A SPORTS-loving schoolboy who is fighting a rare form of cancer is to fly to the United States for life-saving treatment.

Connor Wood, aged 14, from Deane, was diagnosed with Ewing’s Sarcoma just before Christmas after being rushed into hospital when he fell ill at school.

His family have been told the teenager will have to go to America for three months for proton beam therapy (PBT).

Now family and friends are helping to raise money to support the family while they are in the US and to pay for Connor's seven-year-old sister Caitlin to join them.

Connor, who attends Ladybridge School in Deane, was a fit and healthy youngster who enjoyed sports until he started feeling poorly in October.

Mum Shauna said: "He said to me after playing sport that his heart problem was back and later that his lung was not working and that he was in pain.

"I took him to the doctor and we were told he had a viral infection.

"It was on December 5. I never remember dates but I remember this date. I got a phone call from his school saying Connor was unwell, and was struggling to breathe

"I was getting ready to go and collect him and the teacher phoned up again saying she was concerned and was going to call an ambulance. It was in that short space of time."

He was taken to hospital where he underwent a CT scan and it was discovered he had fluid on his lung. He was transferred to Alder Hey Children’s Hospital, where the devastating discovery was made.

Miss Wood said: "I knew something was wrong because of the time he was in theatre. I had a feeling he had a tumour, it may be have been mother’s instinct.

"The surgeon rather than the nurse met me in the ward. He said he had never ever seen anything like this.

"He couldn’t say it was a tumour because there had to be a biopsy.

"I saw another a surgeon in the corridor and he gave me a look which said ‘I'm sorry’. He knew what we were about to go through.

"I was climbing the walls, but I had to keep my feelings hidden from Connor.

"It was on Monday, December 13 when I was told it was Ewing’s Sarcoma and the tumour had pressed on his lung, causing it to collapse.

"Connor cried when he found out, and asked if he was going to die. It is not something you ever want to hear from your child. I tried to make a joke, saying no, you will be home to cause trouble.

"I kept it all in while I was with Connor, but I will never know how I made it home driving down the motorway when I was able to let it out."

Miss Wood, who has two other children Ryan, aged 17, and Caitlin, added: "We are all devastated. When I phoned Ryan, I think he was in shock at first and then he kept firing all these questions at me and Caitlin doesn’t really understand. She just knows her brother is poorly.

"But Connor has been really brave and brilliant. He is really missing not going to school."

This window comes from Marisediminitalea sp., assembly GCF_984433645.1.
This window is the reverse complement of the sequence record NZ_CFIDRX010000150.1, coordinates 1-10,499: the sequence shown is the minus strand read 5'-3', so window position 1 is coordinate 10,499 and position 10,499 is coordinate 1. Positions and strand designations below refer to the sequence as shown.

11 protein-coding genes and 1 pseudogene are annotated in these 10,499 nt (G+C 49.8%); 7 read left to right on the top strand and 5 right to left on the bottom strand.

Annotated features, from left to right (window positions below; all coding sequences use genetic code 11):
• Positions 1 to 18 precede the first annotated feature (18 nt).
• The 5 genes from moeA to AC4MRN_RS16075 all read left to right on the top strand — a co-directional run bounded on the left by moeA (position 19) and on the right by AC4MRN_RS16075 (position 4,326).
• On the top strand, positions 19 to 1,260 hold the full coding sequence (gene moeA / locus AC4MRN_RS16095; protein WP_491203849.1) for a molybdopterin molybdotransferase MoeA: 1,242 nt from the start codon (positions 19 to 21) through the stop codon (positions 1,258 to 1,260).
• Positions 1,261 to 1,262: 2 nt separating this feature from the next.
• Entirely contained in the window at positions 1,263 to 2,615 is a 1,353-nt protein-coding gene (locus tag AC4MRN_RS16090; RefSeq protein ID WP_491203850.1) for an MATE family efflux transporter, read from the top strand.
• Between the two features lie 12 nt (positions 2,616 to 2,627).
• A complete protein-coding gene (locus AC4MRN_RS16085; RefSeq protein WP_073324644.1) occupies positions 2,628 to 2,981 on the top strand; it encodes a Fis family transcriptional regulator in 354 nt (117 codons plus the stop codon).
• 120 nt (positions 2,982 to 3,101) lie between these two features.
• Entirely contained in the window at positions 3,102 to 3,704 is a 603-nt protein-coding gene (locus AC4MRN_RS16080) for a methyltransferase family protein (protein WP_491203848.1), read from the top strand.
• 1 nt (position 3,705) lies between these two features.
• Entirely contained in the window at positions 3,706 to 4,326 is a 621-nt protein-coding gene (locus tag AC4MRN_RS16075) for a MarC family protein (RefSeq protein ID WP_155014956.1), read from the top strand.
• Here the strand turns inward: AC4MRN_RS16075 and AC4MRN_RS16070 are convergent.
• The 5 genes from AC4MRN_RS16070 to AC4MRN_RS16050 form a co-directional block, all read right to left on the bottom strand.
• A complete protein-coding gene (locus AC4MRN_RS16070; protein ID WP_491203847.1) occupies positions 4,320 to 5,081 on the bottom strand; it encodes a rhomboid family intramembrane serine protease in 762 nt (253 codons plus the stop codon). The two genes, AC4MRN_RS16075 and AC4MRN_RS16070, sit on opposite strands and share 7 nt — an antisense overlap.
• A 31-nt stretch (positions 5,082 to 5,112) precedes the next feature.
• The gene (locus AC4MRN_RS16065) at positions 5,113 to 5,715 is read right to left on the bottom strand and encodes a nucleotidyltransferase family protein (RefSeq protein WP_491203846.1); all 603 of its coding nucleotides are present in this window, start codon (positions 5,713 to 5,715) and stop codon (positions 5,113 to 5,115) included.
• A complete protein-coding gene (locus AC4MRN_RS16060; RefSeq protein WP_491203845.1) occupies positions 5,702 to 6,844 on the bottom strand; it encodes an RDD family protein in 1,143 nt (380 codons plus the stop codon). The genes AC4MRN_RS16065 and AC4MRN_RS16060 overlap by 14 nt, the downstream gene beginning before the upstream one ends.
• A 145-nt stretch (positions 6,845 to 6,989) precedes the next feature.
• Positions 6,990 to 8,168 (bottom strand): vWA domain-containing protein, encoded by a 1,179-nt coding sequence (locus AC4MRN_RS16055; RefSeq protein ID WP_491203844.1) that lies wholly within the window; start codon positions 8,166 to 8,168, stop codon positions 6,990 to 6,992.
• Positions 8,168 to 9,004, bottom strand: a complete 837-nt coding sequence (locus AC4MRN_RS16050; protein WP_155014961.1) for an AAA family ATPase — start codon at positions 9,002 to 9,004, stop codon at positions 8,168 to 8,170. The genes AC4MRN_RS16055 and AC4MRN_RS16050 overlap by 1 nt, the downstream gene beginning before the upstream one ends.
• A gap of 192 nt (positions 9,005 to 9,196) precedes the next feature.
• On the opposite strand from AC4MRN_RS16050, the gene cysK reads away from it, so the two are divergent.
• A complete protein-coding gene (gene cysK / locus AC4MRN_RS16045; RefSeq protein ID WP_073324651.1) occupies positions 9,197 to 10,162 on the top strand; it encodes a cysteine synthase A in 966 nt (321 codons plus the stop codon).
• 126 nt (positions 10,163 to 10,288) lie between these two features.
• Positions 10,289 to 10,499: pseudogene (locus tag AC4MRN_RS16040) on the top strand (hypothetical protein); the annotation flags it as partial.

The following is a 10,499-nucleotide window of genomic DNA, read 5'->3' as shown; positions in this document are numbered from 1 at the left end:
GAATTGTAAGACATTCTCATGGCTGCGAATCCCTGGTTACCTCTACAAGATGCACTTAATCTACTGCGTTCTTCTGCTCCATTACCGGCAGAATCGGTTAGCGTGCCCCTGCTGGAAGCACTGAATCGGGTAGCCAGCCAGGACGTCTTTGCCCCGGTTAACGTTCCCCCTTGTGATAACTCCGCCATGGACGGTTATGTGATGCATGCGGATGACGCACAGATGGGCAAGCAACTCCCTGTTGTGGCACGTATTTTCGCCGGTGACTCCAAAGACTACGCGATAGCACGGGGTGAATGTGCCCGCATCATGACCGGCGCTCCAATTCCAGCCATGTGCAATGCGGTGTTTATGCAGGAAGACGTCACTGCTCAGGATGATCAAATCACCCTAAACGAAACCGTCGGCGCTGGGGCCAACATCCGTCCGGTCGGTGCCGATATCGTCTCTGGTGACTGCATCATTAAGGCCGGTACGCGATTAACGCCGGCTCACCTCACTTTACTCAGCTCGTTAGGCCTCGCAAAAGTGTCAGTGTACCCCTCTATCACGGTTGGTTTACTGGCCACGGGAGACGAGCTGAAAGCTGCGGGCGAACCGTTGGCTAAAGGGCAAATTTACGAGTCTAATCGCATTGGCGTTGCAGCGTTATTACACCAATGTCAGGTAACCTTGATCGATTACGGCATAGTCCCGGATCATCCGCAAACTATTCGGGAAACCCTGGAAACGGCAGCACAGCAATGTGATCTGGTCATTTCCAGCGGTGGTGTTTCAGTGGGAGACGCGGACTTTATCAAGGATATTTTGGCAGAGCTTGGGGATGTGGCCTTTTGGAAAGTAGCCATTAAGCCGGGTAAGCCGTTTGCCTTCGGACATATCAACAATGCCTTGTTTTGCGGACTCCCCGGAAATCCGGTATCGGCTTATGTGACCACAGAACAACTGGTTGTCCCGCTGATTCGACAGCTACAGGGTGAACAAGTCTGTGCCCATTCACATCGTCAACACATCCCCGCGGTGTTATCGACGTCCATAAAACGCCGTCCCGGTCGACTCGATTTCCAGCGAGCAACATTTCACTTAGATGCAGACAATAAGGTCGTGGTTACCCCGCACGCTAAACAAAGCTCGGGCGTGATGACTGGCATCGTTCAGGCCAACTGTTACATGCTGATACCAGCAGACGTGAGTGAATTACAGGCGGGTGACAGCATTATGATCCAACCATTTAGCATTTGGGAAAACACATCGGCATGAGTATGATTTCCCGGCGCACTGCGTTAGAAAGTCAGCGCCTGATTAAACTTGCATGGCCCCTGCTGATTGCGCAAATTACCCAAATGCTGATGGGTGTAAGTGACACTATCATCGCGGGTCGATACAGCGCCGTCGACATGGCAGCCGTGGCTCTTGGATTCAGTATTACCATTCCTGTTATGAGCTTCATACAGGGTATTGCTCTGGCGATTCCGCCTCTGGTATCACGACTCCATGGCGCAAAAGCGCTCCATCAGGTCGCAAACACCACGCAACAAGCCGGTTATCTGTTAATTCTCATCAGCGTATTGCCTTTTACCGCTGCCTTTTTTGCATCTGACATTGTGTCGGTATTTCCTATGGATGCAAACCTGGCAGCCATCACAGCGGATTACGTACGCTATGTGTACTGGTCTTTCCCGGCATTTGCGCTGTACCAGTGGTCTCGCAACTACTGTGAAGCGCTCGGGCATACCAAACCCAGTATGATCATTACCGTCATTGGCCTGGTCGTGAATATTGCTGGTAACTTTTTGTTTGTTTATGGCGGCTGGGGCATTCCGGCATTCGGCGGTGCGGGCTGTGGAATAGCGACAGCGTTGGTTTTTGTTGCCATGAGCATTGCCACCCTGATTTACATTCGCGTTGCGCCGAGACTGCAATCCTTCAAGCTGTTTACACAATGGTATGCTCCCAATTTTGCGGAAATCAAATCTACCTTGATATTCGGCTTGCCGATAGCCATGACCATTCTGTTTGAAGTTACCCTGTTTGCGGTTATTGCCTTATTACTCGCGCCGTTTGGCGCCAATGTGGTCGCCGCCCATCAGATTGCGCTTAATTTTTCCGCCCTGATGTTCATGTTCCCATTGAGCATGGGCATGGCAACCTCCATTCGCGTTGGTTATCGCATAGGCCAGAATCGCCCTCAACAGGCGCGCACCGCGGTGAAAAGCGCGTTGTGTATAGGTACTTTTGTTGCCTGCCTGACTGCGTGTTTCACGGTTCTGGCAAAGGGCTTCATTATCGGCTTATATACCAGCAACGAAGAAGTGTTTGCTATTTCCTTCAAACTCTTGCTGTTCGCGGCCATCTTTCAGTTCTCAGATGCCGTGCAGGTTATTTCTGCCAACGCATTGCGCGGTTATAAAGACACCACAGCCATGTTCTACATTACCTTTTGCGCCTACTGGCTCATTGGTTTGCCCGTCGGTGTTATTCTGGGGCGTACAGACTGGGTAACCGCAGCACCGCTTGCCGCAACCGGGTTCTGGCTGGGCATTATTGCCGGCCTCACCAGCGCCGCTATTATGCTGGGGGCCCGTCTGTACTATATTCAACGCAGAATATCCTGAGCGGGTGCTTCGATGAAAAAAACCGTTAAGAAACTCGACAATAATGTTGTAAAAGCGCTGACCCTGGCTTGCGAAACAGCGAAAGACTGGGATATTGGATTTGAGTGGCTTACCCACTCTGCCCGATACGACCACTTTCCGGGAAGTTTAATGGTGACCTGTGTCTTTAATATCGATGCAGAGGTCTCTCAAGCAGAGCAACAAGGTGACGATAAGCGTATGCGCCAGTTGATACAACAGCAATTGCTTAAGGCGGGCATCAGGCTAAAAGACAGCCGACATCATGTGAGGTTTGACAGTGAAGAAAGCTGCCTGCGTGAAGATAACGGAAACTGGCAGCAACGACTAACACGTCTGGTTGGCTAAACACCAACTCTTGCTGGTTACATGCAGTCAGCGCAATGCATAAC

"He undergoes intensive chemotherapy every three weeks, at Royal Manchester Children's Hospital from Monday to Thursday. A week later he starts to feel quite ill between treatments. He goes into Manchester Royal Children’s Hospital for blood transfusions."

Following the chemotherapy, Connor will undergo surgery in April and is expected to travel to America in May. Now friends and family are rallying around the youngster helping to raise money to pay for their day-to-day living costs, while they are there.

Miss Wood, aged 35, said "We will either go to Florida or Oklahoma. With the proton beam therapy the prognosis is positive. Radiotherapy would affect all his other organs, whereas this treatment will just be where the tumour is."

She added: "The flights and accommodation will be paid for. I don’t even know how much money we will need when we are over there.

"Connor will undergo treatment for 12 months, so it is a long journey and then he will have lifetime monitoring.

"At the moment we are trying to understand what is going on, and I don’t even know who will be coming over. Ryan is at college and will be going to university this year.

"My mum, family and friends have been so supportive. They are always there when there is a last minute emergency and I need help.

"At the moment I am just on auto-pilot. I’m so tired and am still working as a care assistant, but I have been able to swap shifts and you just have to get on with it."

Headteacher of Ladybridge School, Martin Witter said: "Connor is a superstar.

"He has been with us since September, 2013. His illness took us all by surprise. However, he is still the life and soul of the party, with his cheeky smile, and even during treatment he still managed to get into school to take part in his catering lessons.

"The school is 100 per cent supporting the family to raise the necessary funds to enable Connor to make a full recovery."

Anyone who can support the family should email shaunawood81@gmail.com or visit https://www.justgiving.com/crowdfunding/shauna-wood-1, where £115 has already been raised in less than 24 hours.

PBT uses a precision high-energy beam of particles to destroy cancer cells and has better targeting and fewer side effects than traditional radiotherapy.

Currently the NHS sends people needing PBT to the United States or Switzerland, but from 2018 The Christie will be treating patients in Manchester with the cutting edge technique. It will be the first UK centre to offer the treatment. University College London Hospitals NHS Foundation Trust will open a second centre in 2020.